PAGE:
Analysis - West Indies Thrash Pakistan

Pakistan celebrate as Marlon Samuels is dismissed
The West Indies overcame a poor start to eventually hammer Pakistan by 84 runs
©REUTERS / Action Images

On Tuesday, Australia beat Bangladesh by seven wickets to register their first win in the tournament and not return home empty-handed. In the second game thereafter, West Indies thrashed Pakistan by 84 runs to storm into the semi-finals.

Contest of the Day

It is tough to understand who was more impressive on the day, Dwayne Bravo or Darren Sammy. The former has been in patchy form in this tournament, while the latter has been the most dangerous batsman in their lower-middle order for some time.

On this particular day, the West Indies were in so much trouble that they needed them both in equal measure to climb out of the deep trouble opposition bowlers had pushed them into. And they didn’t disappoint.

Given the format, the real contest of this game was always going to be how the West Indies batsmen took on the Pakistan slow bowlers. They were in some bother at 81 for five in the 14th over, before Bravo and Sammy unleashed an assault that shell-shocked their opposition.

They took 82 runs in the last five overs, turning the match-momentum on its head, and forcing Pakistan to wilt, not surrender.

The West Indies have real know-how of the way this shortest format works and despite losing their big-hitting top order for too few runs, they knew that they still had the wherewithal to post a competitive total to challenge the Pakistan batting. That score would have been 140-145, with the ball stopping a bit on these slow pitches.

When they got to 166 for six in 20 overs, it was amply clear that Pakistan needed more than smart hitting to win this game. And they failed, not only because the momentum had shifted, but they lacked the basic discipline to play out a patient innings and try to be competitive.

Looking Ahead

First Semi-Final - Sri Lanka vs West Indies

For the first time in the history of this competition, Pakistan have not made it to the last four. But there are still two teams in here, able enough to take the trophy back to the sub-continent.

Sri Lanka will be in action on Thursday against the defending champions, a repeat of the 2012 final, and this is a contest that much replicates the one where the West Indies played against Pakistan.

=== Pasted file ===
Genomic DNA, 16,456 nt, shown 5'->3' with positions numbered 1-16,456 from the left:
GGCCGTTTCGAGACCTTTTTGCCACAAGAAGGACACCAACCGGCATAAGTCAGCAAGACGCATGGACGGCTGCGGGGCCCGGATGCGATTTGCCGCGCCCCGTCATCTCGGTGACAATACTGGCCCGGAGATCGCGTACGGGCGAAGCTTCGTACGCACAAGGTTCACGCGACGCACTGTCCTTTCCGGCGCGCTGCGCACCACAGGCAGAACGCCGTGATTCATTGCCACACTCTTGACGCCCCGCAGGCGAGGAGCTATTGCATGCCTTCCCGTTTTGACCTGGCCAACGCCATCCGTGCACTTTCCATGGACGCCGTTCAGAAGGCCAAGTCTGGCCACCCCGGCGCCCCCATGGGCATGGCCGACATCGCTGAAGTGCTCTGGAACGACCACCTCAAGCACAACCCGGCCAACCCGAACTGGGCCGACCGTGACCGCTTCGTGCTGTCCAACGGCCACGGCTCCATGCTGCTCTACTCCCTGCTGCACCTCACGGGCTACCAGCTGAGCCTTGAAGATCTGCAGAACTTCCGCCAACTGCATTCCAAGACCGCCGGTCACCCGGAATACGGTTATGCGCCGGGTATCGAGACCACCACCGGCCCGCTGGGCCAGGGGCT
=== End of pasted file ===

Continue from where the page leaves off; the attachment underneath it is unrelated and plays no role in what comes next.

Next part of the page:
While Sri Lanka will be looking for revenge, they will do well not to get carried away. After all, the West Iindies do know how to beat them and they will not be duly worried by the spin threat possessed by their opposition. Nor will they fear Lasith Malinga, who was taken to the cleaners by Marlon Samuels two years ago, or any other bowler that Sri Lanka might deploy, Rangana Herath included.

It is down to their long batting line-up, one that is quite dangerous, that the Windies can boast of this fearless attitude. They were woken up by that jibe from James Faulkner and the way they have performed in the matches against Australia and Pakistan, no one can put money against them winning back-to-back titles.

At the same time Sri Lanka have lost a bit of momentum, beaten by England in a high-scoring contest. Then their batting failed against New Zealand as well even though they won that match comprehensively in the end.

In that light, they will at least be happy playing on slower tracks on Mirpur, but again that will be nullified by the presence of Samuel Badree and Sunil Narine in the opposition ranks.

At least there won’t be any dew to contend with, in this otherwise near-equal clash.

Second Semi-Final – India vs South Africa

The Proteas will be relieved to get rid of the dewy conditions in Chittagong as well, but they will have a harder time adjusting to the conditions in Mirpur, as compared to Sri Lanka.

They only boast of one proper spinner in their attack, Imran Tahir, and he will go up against arguably the best batting line-up against such bowling form. But it is the Indian bowling that has pinned the tag of favourites on the men in blue, and not their batting, surprisingly.

The conditions in Dhaka, playing on slower tracks and under lights, not only suit their spinners but their medium pacers as well. Not to mention, thanks to the outing against Australia, their entire batting line-up is firing now and they have got their combination bang on.

It is not to say that South Africa will not provide a handsome challenge to the 2007 champions, given how they have been gaining slow momentum whilst winning matches they should have lost.

But in a straight battle, there is no doubting which team goes in with the upper hand in this contest, despite the great equaliser that is this particular slam-bang format.

© Cricket World 2014